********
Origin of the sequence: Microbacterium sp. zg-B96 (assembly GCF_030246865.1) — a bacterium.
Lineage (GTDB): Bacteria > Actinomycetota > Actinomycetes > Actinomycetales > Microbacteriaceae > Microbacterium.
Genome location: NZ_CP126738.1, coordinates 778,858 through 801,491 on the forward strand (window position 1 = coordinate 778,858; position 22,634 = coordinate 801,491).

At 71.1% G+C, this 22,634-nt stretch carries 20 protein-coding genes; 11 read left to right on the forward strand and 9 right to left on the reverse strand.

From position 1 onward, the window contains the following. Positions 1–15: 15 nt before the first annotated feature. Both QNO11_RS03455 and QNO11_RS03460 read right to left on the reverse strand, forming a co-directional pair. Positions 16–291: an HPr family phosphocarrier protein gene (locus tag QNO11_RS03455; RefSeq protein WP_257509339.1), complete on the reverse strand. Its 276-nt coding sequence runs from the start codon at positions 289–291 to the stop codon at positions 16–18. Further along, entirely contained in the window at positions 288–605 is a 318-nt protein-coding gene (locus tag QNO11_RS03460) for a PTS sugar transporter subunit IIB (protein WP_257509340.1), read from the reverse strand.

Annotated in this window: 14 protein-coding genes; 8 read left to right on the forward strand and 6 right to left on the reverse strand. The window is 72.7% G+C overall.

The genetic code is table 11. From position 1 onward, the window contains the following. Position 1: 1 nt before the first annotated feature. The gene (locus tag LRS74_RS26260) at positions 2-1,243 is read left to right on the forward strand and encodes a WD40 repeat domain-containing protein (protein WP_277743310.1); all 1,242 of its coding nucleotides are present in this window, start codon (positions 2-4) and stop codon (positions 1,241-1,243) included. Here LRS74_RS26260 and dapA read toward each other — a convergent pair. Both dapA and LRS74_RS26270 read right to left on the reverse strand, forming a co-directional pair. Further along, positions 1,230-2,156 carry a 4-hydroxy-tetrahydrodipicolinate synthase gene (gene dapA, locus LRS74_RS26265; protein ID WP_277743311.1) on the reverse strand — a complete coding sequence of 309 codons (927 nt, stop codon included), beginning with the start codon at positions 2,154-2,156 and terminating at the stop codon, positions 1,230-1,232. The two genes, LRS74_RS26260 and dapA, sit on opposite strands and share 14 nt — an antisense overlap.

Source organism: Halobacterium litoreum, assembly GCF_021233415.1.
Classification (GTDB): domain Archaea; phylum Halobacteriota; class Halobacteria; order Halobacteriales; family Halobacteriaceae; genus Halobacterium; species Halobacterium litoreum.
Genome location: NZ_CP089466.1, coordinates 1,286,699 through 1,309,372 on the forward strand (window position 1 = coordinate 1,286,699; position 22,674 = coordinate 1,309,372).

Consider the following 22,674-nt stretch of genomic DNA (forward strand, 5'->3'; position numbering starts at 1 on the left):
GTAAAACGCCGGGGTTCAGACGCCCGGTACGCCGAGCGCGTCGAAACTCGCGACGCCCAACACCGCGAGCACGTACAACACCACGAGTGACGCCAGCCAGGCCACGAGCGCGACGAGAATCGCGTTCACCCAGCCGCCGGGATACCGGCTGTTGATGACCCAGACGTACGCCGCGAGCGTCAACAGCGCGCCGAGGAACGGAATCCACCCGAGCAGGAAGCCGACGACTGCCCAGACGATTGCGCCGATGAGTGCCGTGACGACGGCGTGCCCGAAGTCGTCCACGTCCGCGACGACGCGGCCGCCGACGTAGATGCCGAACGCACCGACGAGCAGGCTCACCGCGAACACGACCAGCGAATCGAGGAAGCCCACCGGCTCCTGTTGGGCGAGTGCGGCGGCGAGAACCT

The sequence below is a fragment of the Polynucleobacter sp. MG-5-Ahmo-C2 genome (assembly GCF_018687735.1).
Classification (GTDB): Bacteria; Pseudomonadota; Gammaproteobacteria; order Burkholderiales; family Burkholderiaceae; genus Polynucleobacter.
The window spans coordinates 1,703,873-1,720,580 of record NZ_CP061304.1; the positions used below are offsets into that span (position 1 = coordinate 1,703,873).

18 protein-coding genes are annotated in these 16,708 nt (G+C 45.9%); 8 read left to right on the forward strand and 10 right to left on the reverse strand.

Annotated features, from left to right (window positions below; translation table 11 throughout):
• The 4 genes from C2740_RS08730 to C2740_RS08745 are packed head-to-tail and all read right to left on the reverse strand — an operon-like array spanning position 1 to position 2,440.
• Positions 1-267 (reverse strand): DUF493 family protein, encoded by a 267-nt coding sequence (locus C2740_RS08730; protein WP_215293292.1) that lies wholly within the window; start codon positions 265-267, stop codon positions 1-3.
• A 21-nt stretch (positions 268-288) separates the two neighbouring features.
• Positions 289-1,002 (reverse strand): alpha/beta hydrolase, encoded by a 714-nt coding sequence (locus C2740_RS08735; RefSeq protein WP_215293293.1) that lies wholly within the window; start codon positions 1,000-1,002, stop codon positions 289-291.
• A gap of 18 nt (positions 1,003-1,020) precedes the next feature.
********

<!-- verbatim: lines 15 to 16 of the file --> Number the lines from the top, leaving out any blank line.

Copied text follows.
The window spans coordinates 1,703,873-1,720,580 of record NZ_CP061304.1; the positions used below are offsets into that span (position 1 = coordinate 1,703,873).

18 protein-coding genes are annotated in these 16,708 nt (G+C 45.9%); 8 read left to right on the forward strand and 10 right to left on the reverse strand.